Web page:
In order to avoid crowds and crowd-behavior, the only attraction we stopped and saw in the Old Faithful area was Biscuit Basin. The paved parking lot boasts the usual accessible features: disabled parking spots, a ramp to the sidewalk, accessible vault toilets. The basin features a long, well-maintained boardwalk that loops past a series of geysers and springs. A boardwalk spur leads to a sandy trail to the waterfalls, but the threshold is high, and the trail is steep with rocks, roots, and loose sand, so wheelchair hikers may want to stick to the basin boardwalk.  

Dragon’s Breath Spring

Mud Volcano and Dragon’s Breath Spring

At this attraction, you can travel a boardwalk to see the mud volcano, the Dragon's Breath spring, and some sulfur springs in between. The paved parking lot had several disabled spots a couple of ramps up to the sidewalk, and several accessible vault toilets.  The site was encircled by a boardwalk, which has a minimal transition.  The slope is fine for a power chair, but it would be hard for a manual chair, and the cross slope is scary in the sections without a guard rail on one or both sides.  It's probably best to start at left trailhead and go clockwise since it’s less steep.  Don’t go on the paved trail to the left of the mud volcano, since it’s steep and broken up.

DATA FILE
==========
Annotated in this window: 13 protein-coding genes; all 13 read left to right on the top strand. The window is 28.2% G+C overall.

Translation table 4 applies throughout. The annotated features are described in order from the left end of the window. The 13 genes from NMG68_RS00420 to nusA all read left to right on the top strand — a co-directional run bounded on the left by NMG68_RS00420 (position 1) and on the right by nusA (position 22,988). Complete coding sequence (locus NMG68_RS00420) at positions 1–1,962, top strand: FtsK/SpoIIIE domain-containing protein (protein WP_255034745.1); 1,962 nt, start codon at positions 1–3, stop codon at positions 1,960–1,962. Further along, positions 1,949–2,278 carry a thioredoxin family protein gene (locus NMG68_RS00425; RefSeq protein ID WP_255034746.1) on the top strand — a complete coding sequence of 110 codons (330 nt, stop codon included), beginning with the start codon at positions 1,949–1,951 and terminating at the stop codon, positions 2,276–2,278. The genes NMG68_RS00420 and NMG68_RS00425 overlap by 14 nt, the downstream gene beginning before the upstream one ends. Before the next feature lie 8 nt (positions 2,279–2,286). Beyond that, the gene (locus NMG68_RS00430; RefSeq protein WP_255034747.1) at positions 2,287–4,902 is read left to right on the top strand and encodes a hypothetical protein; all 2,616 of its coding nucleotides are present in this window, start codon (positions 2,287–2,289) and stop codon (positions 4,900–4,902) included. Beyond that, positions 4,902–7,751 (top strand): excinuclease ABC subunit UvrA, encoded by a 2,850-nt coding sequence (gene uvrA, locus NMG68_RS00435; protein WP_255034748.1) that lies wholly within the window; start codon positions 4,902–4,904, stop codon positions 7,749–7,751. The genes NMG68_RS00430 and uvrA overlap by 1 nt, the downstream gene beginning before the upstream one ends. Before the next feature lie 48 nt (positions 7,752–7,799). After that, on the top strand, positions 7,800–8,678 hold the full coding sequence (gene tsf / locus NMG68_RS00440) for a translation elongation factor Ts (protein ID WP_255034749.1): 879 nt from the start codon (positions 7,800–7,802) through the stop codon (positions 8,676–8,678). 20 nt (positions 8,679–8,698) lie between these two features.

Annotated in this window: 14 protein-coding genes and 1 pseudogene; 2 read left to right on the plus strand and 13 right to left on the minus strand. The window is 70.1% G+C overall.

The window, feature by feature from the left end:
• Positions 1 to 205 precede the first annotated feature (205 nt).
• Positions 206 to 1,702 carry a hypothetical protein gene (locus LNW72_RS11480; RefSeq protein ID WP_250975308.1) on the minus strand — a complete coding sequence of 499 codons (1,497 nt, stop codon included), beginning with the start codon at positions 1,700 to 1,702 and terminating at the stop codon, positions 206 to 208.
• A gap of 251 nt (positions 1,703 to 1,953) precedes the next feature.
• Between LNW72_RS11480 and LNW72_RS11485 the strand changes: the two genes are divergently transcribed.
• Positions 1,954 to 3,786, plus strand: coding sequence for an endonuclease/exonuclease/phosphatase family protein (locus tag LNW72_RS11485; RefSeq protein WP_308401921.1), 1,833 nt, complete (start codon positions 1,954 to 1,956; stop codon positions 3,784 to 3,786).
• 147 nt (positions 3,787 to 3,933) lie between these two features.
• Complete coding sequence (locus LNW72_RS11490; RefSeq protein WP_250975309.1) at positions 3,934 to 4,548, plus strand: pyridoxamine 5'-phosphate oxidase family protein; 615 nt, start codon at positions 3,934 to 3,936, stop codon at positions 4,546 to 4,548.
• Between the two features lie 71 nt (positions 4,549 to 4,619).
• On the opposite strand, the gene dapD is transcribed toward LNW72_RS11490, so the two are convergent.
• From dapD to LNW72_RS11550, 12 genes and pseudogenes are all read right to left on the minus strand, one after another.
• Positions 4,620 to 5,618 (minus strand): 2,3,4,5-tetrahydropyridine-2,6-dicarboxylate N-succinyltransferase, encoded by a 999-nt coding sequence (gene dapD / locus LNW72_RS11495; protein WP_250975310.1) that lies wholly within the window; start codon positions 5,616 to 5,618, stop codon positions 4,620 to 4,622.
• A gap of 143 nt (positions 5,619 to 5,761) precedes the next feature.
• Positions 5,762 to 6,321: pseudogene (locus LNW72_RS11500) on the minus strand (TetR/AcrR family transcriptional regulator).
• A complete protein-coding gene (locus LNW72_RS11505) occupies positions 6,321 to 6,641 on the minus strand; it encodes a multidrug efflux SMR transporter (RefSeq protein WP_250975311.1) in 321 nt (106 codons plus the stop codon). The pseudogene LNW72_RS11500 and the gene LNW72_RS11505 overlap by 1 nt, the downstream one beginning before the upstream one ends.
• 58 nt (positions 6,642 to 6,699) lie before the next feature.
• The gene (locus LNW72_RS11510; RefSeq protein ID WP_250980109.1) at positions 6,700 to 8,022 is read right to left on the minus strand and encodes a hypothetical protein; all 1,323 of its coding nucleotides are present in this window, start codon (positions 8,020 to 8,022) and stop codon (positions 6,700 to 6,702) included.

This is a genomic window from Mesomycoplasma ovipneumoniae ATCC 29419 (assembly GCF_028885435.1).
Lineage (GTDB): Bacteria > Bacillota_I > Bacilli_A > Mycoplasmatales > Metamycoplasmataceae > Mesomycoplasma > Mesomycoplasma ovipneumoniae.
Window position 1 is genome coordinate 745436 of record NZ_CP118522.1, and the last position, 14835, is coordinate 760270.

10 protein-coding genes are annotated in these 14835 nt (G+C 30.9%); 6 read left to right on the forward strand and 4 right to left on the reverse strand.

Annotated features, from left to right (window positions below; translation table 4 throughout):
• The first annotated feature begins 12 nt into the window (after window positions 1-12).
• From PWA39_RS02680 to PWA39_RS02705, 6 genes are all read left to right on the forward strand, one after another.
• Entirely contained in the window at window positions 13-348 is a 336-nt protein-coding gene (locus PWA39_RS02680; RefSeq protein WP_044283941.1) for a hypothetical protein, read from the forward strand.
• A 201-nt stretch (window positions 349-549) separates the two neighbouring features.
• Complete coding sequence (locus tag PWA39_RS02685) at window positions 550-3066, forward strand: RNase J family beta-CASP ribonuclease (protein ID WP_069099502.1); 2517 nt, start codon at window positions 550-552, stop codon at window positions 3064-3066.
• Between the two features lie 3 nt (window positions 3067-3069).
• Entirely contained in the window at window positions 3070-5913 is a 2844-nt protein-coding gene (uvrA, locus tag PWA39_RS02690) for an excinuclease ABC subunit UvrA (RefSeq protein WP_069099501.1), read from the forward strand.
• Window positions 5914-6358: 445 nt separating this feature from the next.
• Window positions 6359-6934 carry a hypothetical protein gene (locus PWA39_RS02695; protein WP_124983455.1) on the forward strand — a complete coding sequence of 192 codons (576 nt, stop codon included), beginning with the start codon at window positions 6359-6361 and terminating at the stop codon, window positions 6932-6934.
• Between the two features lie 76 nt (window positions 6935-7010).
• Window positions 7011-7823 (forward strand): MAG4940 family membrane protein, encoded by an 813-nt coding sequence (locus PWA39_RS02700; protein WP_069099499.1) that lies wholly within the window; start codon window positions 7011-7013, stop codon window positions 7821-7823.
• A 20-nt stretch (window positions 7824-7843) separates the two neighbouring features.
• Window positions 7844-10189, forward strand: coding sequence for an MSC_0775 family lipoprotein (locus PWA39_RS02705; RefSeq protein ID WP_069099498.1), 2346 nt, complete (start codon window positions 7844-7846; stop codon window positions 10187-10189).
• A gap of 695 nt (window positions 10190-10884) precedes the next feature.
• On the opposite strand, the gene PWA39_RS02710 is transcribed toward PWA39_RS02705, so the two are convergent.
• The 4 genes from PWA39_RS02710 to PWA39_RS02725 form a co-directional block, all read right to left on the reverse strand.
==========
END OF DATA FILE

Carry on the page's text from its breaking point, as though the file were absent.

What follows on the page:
Beryl Spring

Beryl Spring

There is a boardwalk leading to and in front of Yellowstone’s hottest spring, which has steam coming from a hole in the rock and bubbling water in bright blue pool (notice that the wooden posts have turned blue).  The paved parking lot turn-out has one disabled spot and a curb cut to the sidewalk, with no threshold to the boardwalk.

Artist’s Paint Pots